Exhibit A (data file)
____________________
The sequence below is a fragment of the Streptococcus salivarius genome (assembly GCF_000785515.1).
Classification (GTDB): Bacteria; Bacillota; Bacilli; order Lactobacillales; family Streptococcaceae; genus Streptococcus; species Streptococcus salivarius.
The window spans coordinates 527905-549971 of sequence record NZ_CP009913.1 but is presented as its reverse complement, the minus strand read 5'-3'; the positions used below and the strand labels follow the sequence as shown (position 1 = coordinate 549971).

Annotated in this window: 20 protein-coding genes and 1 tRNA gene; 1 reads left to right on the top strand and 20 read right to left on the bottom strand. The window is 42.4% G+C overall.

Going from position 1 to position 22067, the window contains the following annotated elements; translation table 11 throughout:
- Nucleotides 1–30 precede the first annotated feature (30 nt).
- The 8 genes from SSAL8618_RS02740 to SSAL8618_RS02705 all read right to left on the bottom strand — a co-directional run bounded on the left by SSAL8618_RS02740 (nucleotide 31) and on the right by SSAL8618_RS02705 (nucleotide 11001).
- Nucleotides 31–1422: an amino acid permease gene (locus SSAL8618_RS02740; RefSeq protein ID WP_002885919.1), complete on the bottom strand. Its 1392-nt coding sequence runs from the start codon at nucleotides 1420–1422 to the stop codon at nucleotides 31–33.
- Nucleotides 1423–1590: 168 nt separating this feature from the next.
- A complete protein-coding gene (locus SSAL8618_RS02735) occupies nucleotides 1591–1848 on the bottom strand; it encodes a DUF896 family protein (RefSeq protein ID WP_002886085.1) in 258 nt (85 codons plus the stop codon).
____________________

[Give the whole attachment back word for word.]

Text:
The sequence below is a fragment of the Streptococcus salivarius genome (assembly GCF_000785515.1).
Classification (GTDB): Bacteria; Bacillota; Bacilli; order Lactobacillales; family Streptococcaceae; genus Streptococcus; species Streptococcus salivarius.
The window spans coordinates 527905-549971 of sequence record NZ_CP009913.1 but is presented as its reverse complement, the minus strand read 5'-3'; the positions used below and the strand labels follow the sequence as shown (position 1 = coordinate 549971).

Annotated in this window: 20 protein-coding genes and 1 tRNA gene; 1 reads left to right on the top strand and 20 read right to left on the bottom strand. The window is 42.4% G+C overall.

Going from position 1 to position 22067, the window contains the following annotated elements; translation table 11 throughout:
- Nucleotides 1–30 precede the first annotated feature (30 nt).
- The 8 genes from SSAL8618_RS02740 to SSAL8618_RS02705 all read right to left on the bottom strand — a co-directional run bounded on the left by SSAL8618_RS02740 (nucleotide 31) and on the right by SSAL8618_RS02705 (nucleotide 11001).
- Nucleotides 31–1422: an amino acid permease gene (locus SSAL8618_RS02740; RefSeq protein ID WP_002885919.1), complete on the bottom strand. Its 1392-nt coding sequence runs from the start codon at nucleotides 1420–1422 to the stop codon at nucleotides 31–33.
- Nucleotides 1423–1590: 168 nt separating this feature from the next.
- A complete protein-coding gene (locus SSAL8618_RS02735) occupies nucleotides 1591–1848 on the bottom strand; it encodes a DUF896 family protein (RefSeq protein ID WP_002886085.1) in 258 nt (85 codons plus the stop codon).